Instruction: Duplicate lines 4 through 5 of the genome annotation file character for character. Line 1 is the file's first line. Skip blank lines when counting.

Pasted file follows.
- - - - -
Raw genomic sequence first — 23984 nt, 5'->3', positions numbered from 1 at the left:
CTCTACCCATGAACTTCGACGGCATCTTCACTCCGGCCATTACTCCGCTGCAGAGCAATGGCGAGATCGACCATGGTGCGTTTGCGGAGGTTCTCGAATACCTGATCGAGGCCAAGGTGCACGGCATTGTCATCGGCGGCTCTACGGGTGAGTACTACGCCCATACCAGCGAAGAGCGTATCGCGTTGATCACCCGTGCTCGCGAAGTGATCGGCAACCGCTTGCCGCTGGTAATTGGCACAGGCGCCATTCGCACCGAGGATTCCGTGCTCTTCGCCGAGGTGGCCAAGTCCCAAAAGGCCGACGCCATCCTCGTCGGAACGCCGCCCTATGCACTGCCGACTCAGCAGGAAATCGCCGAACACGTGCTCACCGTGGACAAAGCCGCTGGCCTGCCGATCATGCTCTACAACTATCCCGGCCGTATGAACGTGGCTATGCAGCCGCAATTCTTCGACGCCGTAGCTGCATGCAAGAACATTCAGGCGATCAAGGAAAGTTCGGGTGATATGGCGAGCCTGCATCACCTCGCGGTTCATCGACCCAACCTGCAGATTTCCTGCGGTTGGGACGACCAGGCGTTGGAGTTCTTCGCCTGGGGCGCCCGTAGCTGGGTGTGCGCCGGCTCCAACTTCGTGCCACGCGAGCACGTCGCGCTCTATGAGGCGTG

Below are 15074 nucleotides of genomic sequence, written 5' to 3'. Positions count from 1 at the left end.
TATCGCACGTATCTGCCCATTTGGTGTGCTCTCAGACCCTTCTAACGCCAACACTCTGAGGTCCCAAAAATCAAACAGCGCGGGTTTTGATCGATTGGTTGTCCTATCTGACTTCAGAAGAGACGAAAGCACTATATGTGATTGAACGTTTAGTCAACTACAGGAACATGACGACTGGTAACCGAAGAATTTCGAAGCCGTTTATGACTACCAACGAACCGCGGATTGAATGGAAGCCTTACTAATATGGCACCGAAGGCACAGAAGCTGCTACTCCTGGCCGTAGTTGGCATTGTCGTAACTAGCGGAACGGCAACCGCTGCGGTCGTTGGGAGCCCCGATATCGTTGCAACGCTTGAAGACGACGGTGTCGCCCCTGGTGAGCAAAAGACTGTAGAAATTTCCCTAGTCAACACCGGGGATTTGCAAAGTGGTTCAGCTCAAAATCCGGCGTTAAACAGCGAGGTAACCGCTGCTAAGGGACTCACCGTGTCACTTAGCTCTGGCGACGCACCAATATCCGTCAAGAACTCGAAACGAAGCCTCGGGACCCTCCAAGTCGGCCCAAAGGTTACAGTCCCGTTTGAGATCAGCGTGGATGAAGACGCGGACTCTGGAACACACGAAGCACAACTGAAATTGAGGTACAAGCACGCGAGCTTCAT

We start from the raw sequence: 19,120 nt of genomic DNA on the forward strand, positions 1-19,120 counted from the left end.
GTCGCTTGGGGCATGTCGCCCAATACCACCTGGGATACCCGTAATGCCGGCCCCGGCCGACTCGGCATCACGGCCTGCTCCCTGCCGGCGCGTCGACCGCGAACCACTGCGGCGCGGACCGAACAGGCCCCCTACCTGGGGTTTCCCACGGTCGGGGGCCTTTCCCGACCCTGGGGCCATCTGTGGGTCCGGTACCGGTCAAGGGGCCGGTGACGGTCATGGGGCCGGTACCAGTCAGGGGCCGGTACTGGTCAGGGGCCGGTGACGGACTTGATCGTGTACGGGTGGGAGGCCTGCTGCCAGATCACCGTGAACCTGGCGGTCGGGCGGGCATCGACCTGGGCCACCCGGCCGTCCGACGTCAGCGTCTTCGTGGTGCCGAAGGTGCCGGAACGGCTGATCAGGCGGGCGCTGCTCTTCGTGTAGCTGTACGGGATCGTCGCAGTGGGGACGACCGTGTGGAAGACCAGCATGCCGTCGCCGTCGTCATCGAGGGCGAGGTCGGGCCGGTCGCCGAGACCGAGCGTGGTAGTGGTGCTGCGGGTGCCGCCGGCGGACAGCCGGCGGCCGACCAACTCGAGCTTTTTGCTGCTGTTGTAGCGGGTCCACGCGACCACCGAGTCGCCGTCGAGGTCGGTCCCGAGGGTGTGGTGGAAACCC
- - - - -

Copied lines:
TATCGCACGTATCTGCCCATTTGGTGTGCTCTCAGACCCTTCTAACGCCAACACTCTGAGGTCCCAAAAATCAAACAGCGCGGGTTTTGATCGATTGGTTGTCCTATCTGACTTCAGAAGAGACGAAAGCACTATATGTGATTGAACGTTTAGTCAACTACAGGAACATGACGACTGGTAACCGAAGAATTTCGAAGCCGTTTATGACTACCAACGAACCGCGGATTGAATGGAAGCCTTACTAATATGGCACCGAAGGCACAGAAGCTGCTACTCCTGGCCGTAGTTGGCATTGTCGTAACTAGCGGAACGGCAACCGCTGCGGTCGTTGGGAGCCCCGATATCGTTGCAACGCTTGAAGACGACGGTGTCGCCCCTGGTGAGCAAAAGACTGTAGAAATTTCCCTAGTCAACACCGGGGATTTGCAAAGTGGTTCAGCTCAAAATCCGGCGTTAAACAGCGAGGTAACCGCTGCTAAGGGACTCACCGTGTCACTTAGCTCTGGCGACGCACCAATATCCGTCAAGAACTCGAAACGAAGCCTCGGGACCCTCCAAGTCGGCCCAAAGGTTACAGTCCCGTTTGAGATCAGCGTGGATGAAGACGCGGACTCTGGAACACACGAAGCACAACTGAAATTGAGGTACAAGCACGCGAGCTTCAT

We start from the raw sequence: 19,120 nt of genomic DNA on the forward strand, positions 1-19,120 counted from the left end.